J-School: Educating Independent Journalists

“If tools could make anyone who picked them up an expert, they’d be valuable indeed.” Plato, The Republic

The Struggle Over the Professional Project

Posted by chanders on October 20, 2005

McChris comments on my post "The Deprofessionalization of Journalism":

"I could certainly see how the rise of blogs, wikis, etc. actually
catalyze a renewed professionalization of institutional journalism. Now
that people read blogs highly critical of the media and controversies
around figures like Dan Rather and Judy Miller raise questions about
newsgathering, the profession could react by cranking up the
discipline, raising the barriers to participate in news organizations.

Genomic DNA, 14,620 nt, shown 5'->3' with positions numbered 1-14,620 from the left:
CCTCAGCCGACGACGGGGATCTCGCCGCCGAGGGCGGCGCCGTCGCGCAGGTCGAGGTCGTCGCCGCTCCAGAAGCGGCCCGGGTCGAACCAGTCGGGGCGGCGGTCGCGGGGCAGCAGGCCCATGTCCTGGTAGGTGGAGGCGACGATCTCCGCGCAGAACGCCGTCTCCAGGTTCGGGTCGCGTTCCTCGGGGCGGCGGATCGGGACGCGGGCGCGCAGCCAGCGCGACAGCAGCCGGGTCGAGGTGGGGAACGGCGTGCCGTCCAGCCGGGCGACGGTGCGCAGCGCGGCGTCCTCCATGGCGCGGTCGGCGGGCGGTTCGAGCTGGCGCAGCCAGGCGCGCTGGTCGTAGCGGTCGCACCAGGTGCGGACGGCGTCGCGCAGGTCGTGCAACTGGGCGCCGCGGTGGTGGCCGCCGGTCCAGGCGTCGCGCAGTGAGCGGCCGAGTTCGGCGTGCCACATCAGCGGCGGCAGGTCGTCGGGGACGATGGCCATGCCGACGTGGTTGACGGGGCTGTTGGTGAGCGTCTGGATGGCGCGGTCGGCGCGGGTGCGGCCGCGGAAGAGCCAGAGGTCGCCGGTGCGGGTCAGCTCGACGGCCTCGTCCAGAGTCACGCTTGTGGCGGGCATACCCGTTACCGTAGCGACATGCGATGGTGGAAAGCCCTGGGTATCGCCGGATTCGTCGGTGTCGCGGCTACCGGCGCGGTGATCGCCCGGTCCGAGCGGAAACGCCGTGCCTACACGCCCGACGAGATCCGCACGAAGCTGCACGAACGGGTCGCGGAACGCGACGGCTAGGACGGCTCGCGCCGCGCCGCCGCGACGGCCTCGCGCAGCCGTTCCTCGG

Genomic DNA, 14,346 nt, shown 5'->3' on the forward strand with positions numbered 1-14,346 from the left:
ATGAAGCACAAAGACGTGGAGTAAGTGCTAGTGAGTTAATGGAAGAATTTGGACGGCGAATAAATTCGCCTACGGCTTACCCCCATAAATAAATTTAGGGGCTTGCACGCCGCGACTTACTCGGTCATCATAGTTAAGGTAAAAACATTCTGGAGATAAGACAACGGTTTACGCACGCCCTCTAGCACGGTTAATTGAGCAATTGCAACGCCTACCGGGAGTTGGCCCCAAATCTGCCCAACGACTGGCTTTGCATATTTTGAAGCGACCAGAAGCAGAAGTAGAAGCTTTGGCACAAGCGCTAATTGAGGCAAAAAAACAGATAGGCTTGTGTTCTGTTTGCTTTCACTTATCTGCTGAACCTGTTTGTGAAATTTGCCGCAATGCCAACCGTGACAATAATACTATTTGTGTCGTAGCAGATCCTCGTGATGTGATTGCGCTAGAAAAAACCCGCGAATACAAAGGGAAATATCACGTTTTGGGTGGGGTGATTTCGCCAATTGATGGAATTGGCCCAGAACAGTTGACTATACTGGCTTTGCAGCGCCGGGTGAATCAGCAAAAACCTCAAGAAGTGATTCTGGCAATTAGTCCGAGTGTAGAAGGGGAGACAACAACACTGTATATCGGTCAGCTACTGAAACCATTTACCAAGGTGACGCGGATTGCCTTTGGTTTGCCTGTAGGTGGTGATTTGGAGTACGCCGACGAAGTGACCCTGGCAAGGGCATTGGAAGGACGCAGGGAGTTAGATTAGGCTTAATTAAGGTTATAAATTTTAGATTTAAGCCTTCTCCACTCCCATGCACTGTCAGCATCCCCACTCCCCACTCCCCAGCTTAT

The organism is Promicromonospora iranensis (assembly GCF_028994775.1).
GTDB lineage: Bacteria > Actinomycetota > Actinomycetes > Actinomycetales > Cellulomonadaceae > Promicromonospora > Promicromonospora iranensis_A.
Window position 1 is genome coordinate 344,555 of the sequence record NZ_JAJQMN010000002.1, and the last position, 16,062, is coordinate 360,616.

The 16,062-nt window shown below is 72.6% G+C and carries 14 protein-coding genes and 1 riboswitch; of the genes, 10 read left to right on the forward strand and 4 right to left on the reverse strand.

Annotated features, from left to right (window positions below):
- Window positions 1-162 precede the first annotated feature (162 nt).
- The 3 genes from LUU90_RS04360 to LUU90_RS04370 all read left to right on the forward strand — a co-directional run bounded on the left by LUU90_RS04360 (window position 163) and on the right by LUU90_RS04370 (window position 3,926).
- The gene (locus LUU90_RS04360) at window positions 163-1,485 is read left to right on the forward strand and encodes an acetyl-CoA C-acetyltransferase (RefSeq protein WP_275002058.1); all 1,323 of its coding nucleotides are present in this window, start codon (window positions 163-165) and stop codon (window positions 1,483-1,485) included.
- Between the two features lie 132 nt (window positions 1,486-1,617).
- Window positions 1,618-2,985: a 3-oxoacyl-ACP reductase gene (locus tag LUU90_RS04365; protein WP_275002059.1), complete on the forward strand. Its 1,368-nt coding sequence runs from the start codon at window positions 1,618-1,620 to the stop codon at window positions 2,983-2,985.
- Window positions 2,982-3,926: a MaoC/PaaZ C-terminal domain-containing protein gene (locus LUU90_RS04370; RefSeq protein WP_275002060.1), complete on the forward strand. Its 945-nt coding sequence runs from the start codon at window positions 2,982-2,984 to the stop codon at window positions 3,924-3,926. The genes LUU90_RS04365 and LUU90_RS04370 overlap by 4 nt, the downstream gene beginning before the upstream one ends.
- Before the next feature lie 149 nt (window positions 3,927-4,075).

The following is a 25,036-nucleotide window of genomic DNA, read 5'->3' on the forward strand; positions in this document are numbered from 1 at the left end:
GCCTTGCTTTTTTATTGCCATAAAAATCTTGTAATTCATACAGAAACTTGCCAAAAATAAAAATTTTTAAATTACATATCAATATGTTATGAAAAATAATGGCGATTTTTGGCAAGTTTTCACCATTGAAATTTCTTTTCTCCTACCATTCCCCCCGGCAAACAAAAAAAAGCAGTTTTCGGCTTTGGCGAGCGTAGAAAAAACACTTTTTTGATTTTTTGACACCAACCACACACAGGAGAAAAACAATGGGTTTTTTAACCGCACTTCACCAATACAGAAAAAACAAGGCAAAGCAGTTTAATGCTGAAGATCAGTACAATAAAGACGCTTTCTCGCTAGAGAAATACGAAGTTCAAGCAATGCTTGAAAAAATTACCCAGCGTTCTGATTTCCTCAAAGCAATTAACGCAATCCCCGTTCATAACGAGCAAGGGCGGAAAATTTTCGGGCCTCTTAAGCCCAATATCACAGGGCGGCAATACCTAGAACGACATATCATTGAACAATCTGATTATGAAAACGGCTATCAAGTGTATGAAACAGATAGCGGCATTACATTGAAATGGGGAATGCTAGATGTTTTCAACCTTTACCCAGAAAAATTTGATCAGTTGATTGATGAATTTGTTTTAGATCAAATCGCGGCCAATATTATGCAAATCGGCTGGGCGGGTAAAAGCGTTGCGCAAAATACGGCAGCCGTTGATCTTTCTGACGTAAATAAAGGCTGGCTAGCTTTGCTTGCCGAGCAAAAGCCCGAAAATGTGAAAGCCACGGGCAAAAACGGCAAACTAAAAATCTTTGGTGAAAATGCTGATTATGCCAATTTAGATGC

The institutional players will want to distinguish themselves from
folks who don’t write the news for fun."

I actually totally agree. In fact, I think what we will be witnessing over the next few years is a battle over the concept of the journalistic profession. One advantage to looking at the whole grassroots  / mainstream journalism phenomenon as a "professional project" is that it calls attention to the very real ways in which social groups struggle over the ability to define themselves as "professional people" (and their field as a "profession") with all the accompanying social advantages therin.

Just one off the cuff example of what I mean: the current battle over the journalistic shield law in the US Congress. Couldn’t we view the law as being as much of an attempt  to more formally define the boundaries of the journalistic field as it is an attempt to enable journalists to keep confidential sources? Bloggers worry that the law will mean creating two-tiers of journalism. That may be exactly the point.


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